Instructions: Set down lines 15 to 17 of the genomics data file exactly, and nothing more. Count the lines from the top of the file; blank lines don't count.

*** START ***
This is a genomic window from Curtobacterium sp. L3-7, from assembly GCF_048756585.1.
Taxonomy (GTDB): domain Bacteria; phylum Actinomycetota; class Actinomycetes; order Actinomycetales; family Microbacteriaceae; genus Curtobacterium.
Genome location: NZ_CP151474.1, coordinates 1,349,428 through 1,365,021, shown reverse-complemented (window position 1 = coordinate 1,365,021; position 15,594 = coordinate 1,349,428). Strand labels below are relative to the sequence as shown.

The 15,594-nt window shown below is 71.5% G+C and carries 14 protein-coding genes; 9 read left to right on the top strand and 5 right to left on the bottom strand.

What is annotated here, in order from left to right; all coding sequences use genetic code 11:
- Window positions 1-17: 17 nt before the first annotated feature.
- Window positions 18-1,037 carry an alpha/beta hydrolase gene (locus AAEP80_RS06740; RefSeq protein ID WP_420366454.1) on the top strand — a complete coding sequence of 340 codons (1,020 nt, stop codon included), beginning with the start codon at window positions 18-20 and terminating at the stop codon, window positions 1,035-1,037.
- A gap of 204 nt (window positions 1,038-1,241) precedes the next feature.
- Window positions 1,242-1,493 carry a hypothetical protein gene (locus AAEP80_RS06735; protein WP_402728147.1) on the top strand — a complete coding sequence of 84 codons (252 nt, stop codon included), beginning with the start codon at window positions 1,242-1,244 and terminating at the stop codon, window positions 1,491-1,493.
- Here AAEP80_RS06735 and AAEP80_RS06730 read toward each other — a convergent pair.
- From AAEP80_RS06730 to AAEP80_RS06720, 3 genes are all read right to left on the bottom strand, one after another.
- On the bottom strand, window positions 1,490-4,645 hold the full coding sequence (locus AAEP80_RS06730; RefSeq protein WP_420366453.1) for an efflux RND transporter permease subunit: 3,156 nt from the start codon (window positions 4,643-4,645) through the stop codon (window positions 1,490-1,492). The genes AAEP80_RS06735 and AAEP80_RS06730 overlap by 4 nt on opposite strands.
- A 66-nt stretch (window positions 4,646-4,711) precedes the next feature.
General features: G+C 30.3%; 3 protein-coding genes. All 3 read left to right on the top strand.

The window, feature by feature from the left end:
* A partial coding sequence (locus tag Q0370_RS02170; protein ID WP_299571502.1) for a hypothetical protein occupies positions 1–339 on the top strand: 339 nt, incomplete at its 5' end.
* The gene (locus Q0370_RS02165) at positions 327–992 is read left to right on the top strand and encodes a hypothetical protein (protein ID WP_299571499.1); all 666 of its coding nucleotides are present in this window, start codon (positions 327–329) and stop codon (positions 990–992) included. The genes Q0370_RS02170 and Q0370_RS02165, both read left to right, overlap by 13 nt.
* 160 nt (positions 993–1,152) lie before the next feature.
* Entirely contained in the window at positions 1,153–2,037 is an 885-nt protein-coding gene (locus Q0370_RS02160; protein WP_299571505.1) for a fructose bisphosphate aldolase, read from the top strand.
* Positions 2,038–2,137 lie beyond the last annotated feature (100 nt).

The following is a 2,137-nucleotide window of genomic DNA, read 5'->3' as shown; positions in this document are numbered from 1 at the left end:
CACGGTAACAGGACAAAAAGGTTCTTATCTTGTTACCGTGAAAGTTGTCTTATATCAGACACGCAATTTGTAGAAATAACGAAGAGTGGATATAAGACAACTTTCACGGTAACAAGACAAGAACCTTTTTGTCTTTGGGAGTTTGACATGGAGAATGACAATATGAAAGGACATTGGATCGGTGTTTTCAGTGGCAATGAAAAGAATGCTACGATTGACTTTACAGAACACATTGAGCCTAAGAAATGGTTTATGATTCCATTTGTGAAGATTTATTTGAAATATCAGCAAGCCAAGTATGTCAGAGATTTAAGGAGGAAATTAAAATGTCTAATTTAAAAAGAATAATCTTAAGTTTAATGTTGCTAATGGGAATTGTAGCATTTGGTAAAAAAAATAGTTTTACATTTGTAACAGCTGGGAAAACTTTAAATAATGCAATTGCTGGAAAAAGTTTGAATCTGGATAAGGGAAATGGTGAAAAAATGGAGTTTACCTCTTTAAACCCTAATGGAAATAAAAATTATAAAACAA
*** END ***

The window, feature by feature from the left end:
* A partial coding sequence (locus tag Q0370_RS02170; protein ID WP_299571502.1) for a hypothetical protein occupies positions 1–339 on the top strand: 339 nt, incomplete at its 5' end.
* The gene (locus Q0370_RS02165) at positions 327–992 is read left to right on the top strand and encodes a hypothetical protein (protein ID WP_299571499.1); all 666 of its coding nucleotides are present in this window, start codon (positions 327–329) and stop codon (positions 990–992) included. The genes Q0370_RS02170 and Q0370_RS02165, both read left to right, overlap by 13 nt.